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UN backs Channel 4 News Somali aid probe

By Channel 4 News

Updated on 10 March 2010

A Security Council investigation finds that up to half of food aid sent to Somalia is diverted from those in need to corrupt business leaders, militants and local UN officials.

Children queue for food aid in Somalia (Getty)

The report, shown to Channel 4 News, suggests that the entire food distribution programme be rebuilt in order to break what it describes as a corrupt cartel of Somali distributors. 

"Some humanitarian resources, notably food aid, have been diverted to military uses," the UN investigation says.

"A handful of Somali contractors for aid agencies have formed a cartel and become important power brokers — some of whom channel their profits, or the aid itself, directly to armed opposition groups."

The report which has not yet been made public is expected to be presented to the Security Council next Tuesday.

Last year the head of the UN's £580m aid operation in Somalia launched an inquiry after Channel 4 News revealed that thousands of sacks of food had been diverted from refugees and sold by Somali businessmen on the open market.

More on this story from Channel 4 News
- Big contractors banned in Somali aid probe
- Somalia: UN report's key findings

Channel 4 News found piles of maize, wheat and cooking oil - clearly marked "not for re-sale" and bearing the UN World Food Programme (WFP) logo - for sale from multiple warehouses and shops in the main market of the capital, Mogadishu, last June.

"We buy aid from WFP staff directly or from people they employ" a market trader told Channel 4 News.

"They take us to the warehouses used by the WFP and let us load our lorries. The goods are freely available and you can buy as much as you like, but we usually buy no more than 500 to 1,000 sacks at a time. Just a ton or half a ton a day can be shifted more discreetly."

Channel 4 News was told that "fictional refugee camps" were also being invented by some traders as a way to allocate food that could then be sold.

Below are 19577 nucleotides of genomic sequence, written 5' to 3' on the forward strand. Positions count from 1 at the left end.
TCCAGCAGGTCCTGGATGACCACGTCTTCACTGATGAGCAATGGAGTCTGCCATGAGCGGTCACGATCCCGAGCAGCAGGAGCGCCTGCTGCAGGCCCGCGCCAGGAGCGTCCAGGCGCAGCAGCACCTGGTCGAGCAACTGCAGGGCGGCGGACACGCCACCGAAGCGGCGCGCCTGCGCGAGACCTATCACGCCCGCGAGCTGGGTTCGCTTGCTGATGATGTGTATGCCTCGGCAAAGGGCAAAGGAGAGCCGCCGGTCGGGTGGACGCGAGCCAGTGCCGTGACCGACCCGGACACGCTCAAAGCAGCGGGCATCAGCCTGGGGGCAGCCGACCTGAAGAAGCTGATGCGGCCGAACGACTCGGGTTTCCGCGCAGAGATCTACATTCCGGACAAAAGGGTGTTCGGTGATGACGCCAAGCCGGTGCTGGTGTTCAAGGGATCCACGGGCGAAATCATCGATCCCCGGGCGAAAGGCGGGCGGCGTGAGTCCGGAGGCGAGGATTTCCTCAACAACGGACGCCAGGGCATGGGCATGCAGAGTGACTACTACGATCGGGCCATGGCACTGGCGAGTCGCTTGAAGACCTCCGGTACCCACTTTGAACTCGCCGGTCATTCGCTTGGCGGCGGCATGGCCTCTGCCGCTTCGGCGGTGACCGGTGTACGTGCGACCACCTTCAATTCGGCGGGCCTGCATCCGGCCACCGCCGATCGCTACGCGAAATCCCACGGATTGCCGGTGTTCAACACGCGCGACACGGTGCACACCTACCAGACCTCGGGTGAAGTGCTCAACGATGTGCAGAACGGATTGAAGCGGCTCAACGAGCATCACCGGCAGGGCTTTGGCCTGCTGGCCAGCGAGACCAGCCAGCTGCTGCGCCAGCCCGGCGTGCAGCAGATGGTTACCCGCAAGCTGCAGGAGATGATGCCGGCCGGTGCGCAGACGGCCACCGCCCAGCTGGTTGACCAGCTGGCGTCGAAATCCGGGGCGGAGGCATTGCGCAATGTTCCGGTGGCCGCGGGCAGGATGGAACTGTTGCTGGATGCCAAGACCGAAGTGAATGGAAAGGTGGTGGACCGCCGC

"You go to the WFP office and fill in an application form to create a camp" a market trader told Channel 4 News. "When we receive the food, we give out some, and then divide the rest between ourselves and the WFP guys, who negotiated the deal."

When Channel 4 News approached the WFP last year Peter Goossens, WFP Somalia Director, described food for sale as a "minor phenomenon".

"There is no big corruption going on," he claimed.

At the time the WFP accepted that so-called "gatekeepers" - often powerful Somali clans - may have siphoned off aid after it reached refugee camps, but it rejected claims that WFP staff were party to corruption.

In December an internal and unpublished WFP investigation into the sale of UN supplies found "no evidence of wrongdoing" by staff.

This new investigation commissioned by the UN Security Council also found that in addition to the diversion of food aid, a number of regional authorities were collaborating with pirates while Somali government ministers sold diplomatic visas for trips to Europe.

"Somali ministers, members of Parliament, diplomats and 'freelance brokers' have transformed access to foreign visas into a growth industry, matched possibly only by piracy," the report says.

Officials have denied the visa problem is widespread. The World Food Programme said it had not yet seen the report but was investigating its allegations.

Somalia's foreign minister, Ali Ahmed Jama, told Channel 4 News: "We do not deny that there are abuses by some of the officials of WFP or some other UN officials. We are not defending the UN agencies in any way.

"But only fairness demands that everybody should be heard and that everybody should be heard before allegations of that nature are made."

A DFID spokesperson said: "It would be inappropriate to comment on a leaked report, but we take any allegation of misuse of aid very seriously.

"We are not currently providing funding to the World Food Programme in Somalia following previous allegations of corruption in their programme. We continue to press the World Food Programme to explain the findings of their recent internal investigation and have joined other donors in calling for a full account of the action WFP is taking to ensure aid is getting to those who need it.

"Somalia remains one of the most dangerous places in the world to deliver aid but our help is getting through. UKaid has already reached over 1.2m people in Somalia this year and today's announcement of an extra £7.5m will help to reach more of the 3.2m people in desperate need of help."

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